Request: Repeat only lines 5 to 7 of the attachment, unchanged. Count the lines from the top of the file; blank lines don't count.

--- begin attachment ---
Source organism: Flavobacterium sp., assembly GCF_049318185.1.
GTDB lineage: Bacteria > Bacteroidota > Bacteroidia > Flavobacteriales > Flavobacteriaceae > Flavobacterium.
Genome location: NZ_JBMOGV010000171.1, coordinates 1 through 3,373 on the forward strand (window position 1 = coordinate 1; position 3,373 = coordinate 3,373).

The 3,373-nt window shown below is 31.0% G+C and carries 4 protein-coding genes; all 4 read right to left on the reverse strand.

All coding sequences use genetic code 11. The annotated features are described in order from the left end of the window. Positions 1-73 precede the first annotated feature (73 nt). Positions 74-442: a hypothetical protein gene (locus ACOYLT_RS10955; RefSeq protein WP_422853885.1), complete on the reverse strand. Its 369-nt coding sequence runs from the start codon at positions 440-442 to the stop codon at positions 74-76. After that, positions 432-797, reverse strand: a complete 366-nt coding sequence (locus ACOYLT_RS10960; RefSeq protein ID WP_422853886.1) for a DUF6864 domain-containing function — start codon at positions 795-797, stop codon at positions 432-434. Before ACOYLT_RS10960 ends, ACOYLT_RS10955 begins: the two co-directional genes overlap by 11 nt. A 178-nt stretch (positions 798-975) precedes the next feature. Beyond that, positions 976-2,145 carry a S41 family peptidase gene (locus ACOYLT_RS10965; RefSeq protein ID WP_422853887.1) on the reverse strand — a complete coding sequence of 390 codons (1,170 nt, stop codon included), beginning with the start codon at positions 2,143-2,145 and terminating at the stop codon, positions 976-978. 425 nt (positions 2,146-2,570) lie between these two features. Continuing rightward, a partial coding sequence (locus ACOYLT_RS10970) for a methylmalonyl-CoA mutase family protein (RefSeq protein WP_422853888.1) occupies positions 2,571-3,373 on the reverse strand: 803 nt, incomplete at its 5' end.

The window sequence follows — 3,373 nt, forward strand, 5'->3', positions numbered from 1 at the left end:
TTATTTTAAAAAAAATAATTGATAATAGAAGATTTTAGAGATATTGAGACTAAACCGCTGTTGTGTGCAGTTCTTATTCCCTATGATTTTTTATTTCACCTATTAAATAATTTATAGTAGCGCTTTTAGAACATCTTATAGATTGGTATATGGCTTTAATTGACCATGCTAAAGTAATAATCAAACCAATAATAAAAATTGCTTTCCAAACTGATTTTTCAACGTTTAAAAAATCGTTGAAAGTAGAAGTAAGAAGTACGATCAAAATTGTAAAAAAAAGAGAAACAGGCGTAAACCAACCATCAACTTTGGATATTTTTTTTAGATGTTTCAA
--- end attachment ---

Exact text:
All coding sequences use genetic code 11. The annotated features are described in order from the left end of the window. Positions 1-73 precede the first annotated feature (73 nt). Positions 74-442: a hypothetical protein gene (locus ACOYLT_RS10955; RefSeq protein WP_422853885.1), complete on the reverse strand. Its 369-nt coding sequence runs from the start codon at positions 440-442 to the stop codon at positions 74-76. After that, positions 432-797, reverse strand: a complete 366-nt coding sequence (locus ACOYLT_RS10960; RefSeq protein ID WP_422853886.1) for a DUF6864 domain-containing function — start codon at positions 795-797, stop codon at positions 432-434. Before ACOYLT_RS10960 ends, ACOYLT_RS10955 begins: the two co-directional genes overlap by 11 nt. A 178-nt stretch (positions 798-975) precedes the next feature. Beyond that, positions 976-2,145 carry a S41 family peptidase gene (locus ACOYLT_RS10965; RefSeq protein ID WP_422853887.1) on the reverse strand — a complete coding sequence of 390 codons (1,170 nt, stop codon included), beginning with the start codon at positions 2,143-2,145 and terminating at the stop codon, positions 976-978. 425 nt (positions 2,146-2,570) lie between these two features. Continuing rightward, a partial coding sequence (locus ACOYLT_RS10970) for a methylmalonyl-CoA mutase family protein (RefSeq protein WP_422853888.1) occupies positions 2,571-3,373 on the reverse strand: 803 nt, incomplete at its 5' end.

The window sequence follows — 3,373 nt, forward strand, 5'->3', positions numbered from 1 at the left end:
TTATTTTAAAAAAAATAATTGATAATAGAAGATTTTAGAGATATTGAGACTAAACCGCTGTTGTGTGCAGTTCTTATTCCCTATGATTTTTTATTTCACCTATTAAATAATTTATAGTAGCGCTTTTAGAACATCTTATAGATTGGTATATGGCTTTAATTGACCATGCTAAAGTAATAATCAAACCAATAATAAAAATTGCTTTCCAAACTGATTTTTCAACGTTTAAAAAATCGTTGAAAGTAGAAGTAAGAAGTACGATCAAAATTGTAAAAAAAAGAGAAACAGGCGTAAACCAACCATCAACTTTGGATATTTTTTTTAGATGTTTCAA